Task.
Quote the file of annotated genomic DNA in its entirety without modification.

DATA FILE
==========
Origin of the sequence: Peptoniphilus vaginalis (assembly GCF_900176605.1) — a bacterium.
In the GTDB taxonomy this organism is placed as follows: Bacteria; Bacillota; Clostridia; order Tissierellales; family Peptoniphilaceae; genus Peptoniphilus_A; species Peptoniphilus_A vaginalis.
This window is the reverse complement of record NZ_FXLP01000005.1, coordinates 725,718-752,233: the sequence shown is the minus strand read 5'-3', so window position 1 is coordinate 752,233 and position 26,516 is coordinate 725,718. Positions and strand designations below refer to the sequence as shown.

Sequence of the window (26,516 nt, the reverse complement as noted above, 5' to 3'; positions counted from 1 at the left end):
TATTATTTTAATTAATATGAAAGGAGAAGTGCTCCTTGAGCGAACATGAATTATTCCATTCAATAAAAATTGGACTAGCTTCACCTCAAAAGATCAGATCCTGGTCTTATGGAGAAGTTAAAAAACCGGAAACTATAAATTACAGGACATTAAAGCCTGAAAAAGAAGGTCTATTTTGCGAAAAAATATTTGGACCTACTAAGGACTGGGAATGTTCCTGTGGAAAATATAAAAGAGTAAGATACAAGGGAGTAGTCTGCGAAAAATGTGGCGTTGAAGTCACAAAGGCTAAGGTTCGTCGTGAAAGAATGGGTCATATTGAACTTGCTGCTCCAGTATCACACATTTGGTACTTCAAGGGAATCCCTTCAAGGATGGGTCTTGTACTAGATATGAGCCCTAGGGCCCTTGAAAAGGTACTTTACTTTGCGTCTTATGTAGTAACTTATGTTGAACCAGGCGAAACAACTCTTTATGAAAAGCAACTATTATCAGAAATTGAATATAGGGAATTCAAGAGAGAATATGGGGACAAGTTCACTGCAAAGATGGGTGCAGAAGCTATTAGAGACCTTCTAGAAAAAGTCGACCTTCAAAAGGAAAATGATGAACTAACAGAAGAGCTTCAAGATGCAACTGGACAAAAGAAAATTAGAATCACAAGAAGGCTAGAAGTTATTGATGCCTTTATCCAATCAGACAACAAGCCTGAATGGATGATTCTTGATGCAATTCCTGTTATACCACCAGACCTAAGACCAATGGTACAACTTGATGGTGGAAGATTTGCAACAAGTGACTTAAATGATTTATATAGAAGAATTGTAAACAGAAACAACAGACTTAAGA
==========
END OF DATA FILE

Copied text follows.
Origin of the sequence: Peptoniphilus vaginalis (assembly GCF_900176605.1) — a bacterium.
In the GTDB taxonomy this organism is placed as follows: Bacteria; Bacillota; Clostridia; order Tissierellales; family Peptoniphilaceae; genus Peptoniphilus_A; species Peptoniphilus_A vaginalis.
This window is the reverse complement of record NZ_FXLP01000005.1, coordinates 725,718-752,233: the sequence shown is the minus strand read 5'-3', so window position 1 is coordinate 752,233 and position 26,516 is coordinate 725,718. Positions and strand designations below refer to the sequence as shown.

Sequence of the window (26,516 nt, the reverse complement as noted above, 5' to 3'; positions counted from 1 at the left end):
TATTATTTTAATTAATATGAAAGGAGAAGTGCTCCTTGAGCGAACATGAATTATTCCATTCAATAAAAATTGGACTAGCTTCACCTCAAAAGATCAGATCCTGGTCTTATGGAGAAGTTAAAAAACCGGAAACTATAAATTACAGGACATTAAAGCCTGAAAAAGAAGGTCTATTTTGCGAAAAAATATTTGGACCTACTAAGGACTGGGAATGTTCCTGTGGAAAATATAAAAGAGTAAGATACAAGGGAGTAGTCTGCGAAAAATGTGGCGTTGAAGTCACAAAGGCTAAGGTTCGTCGTGAAAGAATGGGTCATATTGAACTTGCTGCTCCAGTATCACACATTTGGTACTTCAAGGGAATCCCTTCAAGGATGGGTCTTGTACTAGATATGAGCCCTAGGGCCCTTGAAAAGGTACTTTACTTTGCGTCTTATGTAGTAACTTATGTTGAACCAGGCGAAACAACTCTTTATGAAAAGCAACTATTATCAGAAATTGAATATAGGGAATTCAAGAGAGAATATGGGGACAAGTTCACTGCAAAGATGGGTGCAGAAGCTATTAGAGACCTTCTAGAAAAAGTCGACCTTCAAAAGGAAAATGATGAACTAACAGAAGAGCTTCAAGATGCAACTGGACAAAAGAAAATTAGAATCACAAGAAGGCTAGAAGTTATTGATGCCTTTATCCAATCAGACAACAAGCCTGAATGGATGATTCTTGATGCAATTCCTGTTATACCACCAGACCTAAGACCAATGGTACAACTTGATGGTGGAAGATTTGCAACAAGTGACTTAAATGATTTATATAGAAGAATTGTAAACAGAAACAACAGACTTAAGA